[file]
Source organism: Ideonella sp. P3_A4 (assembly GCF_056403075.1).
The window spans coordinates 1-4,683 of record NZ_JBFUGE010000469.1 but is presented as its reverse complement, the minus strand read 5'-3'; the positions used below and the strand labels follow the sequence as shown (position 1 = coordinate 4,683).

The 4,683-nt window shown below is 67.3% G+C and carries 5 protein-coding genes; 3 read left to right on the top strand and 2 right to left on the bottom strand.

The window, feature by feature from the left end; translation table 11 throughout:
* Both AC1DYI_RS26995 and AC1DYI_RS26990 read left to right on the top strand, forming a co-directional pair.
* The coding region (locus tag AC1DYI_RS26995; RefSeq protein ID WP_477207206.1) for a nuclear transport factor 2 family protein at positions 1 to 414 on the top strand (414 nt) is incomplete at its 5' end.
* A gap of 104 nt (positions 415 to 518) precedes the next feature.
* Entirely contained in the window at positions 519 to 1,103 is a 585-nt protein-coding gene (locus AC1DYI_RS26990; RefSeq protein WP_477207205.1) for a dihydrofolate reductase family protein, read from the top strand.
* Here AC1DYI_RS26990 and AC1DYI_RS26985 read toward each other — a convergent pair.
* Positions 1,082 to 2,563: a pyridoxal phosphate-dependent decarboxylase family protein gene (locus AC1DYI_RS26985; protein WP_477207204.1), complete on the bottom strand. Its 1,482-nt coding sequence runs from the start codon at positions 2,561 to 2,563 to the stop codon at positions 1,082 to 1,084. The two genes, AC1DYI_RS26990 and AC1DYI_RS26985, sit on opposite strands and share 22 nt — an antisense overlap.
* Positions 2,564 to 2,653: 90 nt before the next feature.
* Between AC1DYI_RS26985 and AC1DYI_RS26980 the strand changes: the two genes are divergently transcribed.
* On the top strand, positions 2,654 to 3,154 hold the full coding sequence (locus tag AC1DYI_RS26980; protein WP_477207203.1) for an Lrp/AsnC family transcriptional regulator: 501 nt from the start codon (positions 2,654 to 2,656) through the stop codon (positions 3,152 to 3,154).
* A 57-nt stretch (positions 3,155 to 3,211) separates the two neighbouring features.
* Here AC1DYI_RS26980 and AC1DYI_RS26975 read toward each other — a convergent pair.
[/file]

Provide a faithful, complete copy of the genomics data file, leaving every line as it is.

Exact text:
Source organism: Ideonella sp. P3_A4 (assembly GCF_056403075.1).
The window spans coordinates 1-4,683 of record NZ_JBFUGE010000469.1 but is presented as its reverse complement, the minus strand read 5'-3'; the positions used below and the strand labels follow the sequence as shown (position 1 = coordinate 4,683).

The 4,683-nt window shown below is 67.3% G+C and carries 5 protein-coding genes; 3 read left to right on the top strand and 2 right to left on the bottom strand.

The window, feature by feature from the left end; translation table 11 throughout:
* Both AC1DYI_RS26995 and AC1DYI_RS26990 read left to right on the top strand, forming a co-directional pair.
* The coding region (locus tag AC1DYI_RS26995; RefSeq protein ID WP_477207206.1) for a nuclear transport factor 2 family protein at positions 1 to 414 on the top strand (414 nt) is incomplete at its 5' end.
* A gap of 104 nt (positions 415 to 518) precedes the next feature.
* Entirely contained in the window at positions 519 to 1,103 is a 585-nt protein-coding gene (locus AC1DYI_RS26990; RefSeq protein WP_477207205.1) for a dihydrofolate reductase family protein, read from the top strand.
* Here AC1DYI_RS26990 and AC1DYI_RS26985 read toward each other — a convergent pair.
* Positions 1,082 to 2,563: a pyridoxal phosphate-dependent decarboxylase family protein gene (locus AC1DYI_RS26985; protein WP_477207204.1), complete on the bottom strand. Its 1,482-nt coding sequence runs from the start codon at positions 2,561 to 2,563 to the stop codon at positions 1,082 to 1,084. The two genes, AC1DYI_RS26990 and AC1DYI_RS26985, sit on opposite strands and share 22 nt — an antisense overlap.
* Positions 2,564 to 2,653: 90 nt before the next feature.
* Between AC1DYI_RS26985 and AC1DYI_RS26980 the strand changes: the two genes are divergently transcribed.
* On the top strand, positions 2,654 to 3,154 hold the full coding sequence (locus tag AC1DYI_RS26980; protein WP_477207203.1) for an Lrp/AsnC family transcriptional regulator: 501 nt from the start codon (positions 2,654 to 2,656) through the stop codon (positions 3,152 to 3,154).
* A 57-nt stretch (positions 3,155 to 3,211) separates the two neighbouring features.
* Here AC1DYI_RS26980 and AC1DYI_RS26975 read toward each other — a convergent pair.